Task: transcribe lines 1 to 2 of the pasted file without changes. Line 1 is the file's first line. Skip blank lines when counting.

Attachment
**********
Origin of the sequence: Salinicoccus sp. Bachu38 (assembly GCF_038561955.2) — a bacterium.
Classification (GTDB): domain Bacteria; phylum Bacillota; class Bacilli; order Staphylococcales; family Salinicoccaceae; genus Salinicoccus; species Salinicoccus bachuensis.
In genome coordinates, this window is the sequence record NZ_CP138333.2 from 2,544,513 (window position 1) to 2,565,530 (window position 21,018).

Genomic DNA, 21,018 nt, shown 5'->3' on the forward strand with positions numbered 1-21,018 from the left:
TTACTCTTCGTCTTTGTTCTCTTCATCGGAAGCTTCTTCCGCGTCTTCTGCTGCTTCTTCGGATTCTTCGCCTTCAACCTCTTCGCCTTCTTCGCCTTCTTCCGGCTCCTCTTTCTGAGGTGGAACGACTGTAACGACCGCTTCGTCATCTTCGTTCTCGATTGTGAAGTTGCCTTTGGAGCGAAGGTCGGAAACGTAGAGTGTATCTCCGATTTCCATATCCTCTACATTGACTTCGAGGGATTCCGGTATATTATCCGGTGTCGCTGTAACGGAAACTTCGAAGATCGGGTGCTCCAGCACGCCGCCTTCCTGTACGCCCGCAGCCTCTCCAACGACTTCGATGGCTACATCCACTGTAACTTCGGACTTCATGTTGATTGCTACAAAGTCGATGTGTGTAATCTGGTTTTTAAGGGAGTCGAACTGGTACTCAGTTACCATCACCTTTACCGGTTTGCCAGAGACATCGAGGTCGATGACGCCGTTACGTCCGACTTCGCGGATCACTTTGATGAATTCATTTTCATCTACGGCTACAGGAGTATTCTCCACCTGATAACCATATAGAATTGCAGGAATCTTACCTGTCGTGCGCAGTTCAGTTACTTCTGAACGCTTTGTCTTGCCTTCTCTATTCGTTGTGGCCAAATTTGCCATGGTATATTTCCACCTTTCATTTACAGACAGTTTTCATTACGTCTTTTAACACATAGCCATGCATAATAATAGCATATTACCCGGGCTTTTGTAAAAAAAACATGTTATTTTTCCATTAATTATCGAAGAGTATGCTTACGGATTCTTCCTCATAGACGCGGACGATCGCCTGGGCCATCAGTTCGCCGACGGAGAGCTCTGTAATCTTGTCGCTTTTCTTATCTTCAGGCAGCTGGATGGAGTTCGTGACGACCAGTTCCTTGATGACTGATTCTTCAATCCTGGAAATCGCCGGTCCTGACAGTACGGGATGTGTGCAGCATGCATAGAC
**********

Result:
Origin of the sequence: Salinicoccus sp. Bachu38 (assembly GCF_038561955.2) — a bacterium.
Classification (GTDB): domain Bacteria; phylum Bacillota; class Bacilli; order Staphylococcales; family Salinicoccaceae; genus Salinicoccus; species Salinicoccus bachuensis.